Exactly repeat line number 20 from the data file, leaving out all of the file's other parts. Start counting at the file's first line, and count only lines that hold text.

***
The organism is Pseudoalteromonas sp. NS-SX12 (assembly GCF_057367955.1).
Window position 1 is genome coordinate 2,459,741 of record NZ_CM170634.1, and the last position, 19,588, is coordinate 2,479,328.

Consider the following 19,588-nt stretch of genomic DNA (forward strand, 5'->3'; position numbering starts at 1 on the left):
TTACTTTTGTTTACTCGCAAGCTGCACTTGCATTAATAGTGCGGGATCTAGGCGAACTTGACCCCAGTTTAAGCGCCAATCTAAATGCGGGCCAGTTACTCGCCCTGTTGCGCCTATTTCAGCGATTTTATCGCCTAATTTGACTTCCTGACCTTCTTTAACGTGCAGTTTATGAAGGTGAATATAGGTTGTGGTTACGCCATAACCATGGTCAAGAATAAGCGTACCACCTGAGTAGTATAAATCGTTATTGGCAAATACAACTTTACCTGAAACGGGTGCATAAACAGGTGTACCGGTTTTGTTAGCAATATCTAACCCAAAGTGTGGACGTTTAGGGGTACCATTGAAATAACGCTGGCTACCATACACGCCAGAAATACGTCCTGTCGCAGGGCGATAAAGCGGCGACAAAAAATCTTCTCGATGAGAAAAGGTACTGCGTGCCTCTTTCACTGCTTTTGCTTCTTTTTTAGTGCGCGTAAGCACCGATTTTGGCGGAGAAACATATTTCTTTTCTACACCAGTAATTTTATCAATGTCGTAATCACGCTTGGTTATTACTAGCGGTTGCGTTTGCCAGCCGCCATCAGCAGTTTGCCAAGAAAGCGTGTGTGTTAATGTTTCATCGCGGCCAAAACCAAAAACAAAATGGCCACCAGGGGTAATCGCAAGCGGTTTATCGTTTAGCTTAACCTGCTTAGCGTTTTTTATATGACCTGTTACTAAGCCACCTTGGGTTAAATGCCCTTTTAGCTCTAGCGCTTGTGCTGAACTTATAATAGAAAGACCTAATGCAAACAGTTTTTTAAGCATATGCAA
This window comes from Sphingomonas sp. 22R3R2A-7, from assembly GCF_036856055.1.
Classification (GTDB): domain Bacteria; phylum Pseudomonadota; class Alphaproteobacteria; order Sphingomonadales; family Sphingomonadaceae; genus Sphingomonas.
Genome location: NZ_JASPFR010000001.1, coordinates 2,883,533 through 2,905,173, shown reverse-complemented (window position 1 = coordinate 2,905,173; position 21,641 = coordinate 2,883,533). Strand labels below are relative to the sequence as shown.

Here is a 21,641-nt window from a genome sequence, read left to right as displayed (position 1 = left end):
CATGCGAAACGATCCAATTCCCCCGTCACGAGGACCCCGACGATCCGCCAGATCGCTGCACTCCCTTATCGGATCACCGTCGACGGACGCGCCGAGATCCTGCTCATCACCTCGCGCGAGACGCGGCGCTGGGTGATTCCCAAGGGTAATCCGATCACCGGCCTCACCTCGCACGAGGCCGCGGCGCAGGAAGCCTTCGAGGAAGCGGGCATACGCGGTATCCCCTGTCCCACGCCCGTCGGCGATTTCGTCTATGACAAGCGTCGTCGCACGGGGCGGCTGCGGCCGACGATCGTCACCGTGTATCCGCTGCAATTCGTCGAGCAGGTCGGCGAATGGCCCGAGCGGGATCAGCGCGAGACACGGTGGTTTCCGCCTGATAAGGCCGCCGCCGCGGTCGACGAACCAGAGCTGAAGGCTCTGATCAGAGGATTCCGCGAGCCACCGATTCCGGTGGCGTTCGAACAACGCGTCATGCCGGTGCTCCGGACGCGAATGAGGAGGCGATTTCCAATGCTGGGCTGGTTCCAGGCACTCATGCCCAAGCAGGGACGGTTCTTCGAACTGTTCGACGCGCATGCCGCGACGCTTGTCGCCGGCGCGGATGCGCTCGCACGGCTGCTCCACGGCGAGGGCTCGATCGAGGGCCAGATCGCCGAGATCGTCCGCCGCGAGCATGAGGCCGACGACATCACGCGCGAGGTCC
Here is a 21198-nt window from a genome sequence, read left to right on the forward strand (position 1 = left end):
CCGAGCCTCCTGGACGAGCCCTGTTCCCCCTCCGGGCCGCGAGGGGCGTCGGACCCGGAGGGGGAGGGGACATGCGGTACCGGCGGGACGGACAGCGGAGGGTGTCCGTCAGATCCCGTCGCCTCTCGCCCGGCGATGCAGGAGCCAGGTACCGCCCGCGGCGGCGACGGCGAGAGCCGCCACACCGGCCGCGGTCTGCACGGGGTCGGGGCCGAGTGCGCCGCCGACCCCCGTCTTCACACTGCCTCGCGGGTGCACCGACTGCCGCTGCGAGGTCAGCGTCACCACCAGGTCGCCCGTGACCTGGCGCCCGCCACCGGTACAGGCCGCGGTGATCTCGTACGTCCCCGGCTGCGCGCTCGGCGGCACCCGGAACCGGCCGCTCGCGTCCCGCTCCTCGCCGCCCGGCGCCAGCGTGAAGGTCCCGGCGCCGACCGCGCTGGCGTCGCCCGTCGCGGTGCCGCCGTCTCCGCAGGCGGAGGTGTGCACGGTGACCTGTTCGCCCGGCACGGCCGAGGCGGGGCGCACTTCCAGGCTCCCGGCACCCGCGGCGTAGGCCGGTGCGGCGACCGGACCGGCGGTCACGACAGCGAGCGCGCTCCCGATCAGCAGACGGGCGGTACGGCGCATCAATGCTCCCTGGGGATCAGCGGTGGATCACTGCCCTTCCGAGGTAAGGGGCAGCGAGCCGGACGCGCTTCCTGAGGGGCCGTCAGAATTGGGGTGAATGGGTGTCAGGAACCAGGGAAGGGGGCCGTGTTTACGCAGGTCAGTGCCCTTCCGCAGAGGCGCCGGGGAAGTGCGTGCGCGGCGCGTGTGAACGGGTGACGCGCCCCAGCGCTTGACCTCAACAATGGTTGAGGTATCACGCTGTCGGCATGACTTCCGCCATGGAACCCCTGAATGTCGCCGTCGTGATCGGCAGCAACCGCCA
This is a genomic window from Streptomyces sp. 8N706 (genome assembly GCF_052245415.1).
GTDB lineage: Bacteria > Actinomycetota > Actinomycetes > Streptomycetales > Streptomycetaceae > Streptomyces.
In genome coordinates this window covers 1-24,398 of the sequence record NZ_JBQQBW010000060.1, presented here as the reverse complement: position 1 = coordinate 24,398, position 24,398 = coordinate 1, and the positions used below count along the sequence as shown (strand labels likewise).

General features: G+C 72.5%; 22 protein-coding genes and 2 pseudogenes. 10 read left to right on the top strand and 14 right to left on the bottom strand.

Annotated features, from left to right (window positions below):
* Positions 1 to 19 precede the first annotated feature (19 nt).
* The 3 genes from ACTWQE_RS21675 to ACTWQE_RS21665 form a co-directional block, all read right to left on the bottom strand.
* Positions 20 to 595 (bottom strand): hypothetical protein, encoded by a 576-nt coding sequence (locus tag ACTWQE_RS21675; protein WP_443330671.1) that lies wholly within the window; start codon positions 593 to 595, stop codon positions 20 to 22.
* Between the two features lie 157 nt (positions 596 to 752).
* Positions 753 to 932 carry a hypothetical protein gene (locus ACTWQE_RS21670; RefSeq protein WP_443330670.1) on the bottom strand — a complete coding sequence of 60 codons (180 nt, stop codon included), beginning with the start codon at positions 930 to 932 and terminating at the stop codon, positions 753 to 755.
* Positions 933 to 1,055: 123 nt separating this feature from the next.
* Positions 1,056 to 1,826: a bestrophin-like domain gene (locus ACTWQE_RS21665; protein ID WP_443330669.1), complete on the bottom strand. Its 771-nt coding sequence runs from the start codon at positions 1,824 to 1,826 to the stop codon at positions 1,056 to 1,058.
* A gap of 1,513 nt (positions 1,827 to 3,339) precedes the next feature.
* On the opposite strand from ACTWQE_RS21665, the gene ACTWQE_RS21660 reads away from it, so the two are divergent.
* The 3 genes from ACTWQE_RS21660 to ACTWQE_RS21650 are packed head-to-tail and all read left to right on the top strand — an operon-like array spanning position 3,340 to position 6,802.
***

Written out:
* Between the two features lie 157 nt (positions 596 to 752).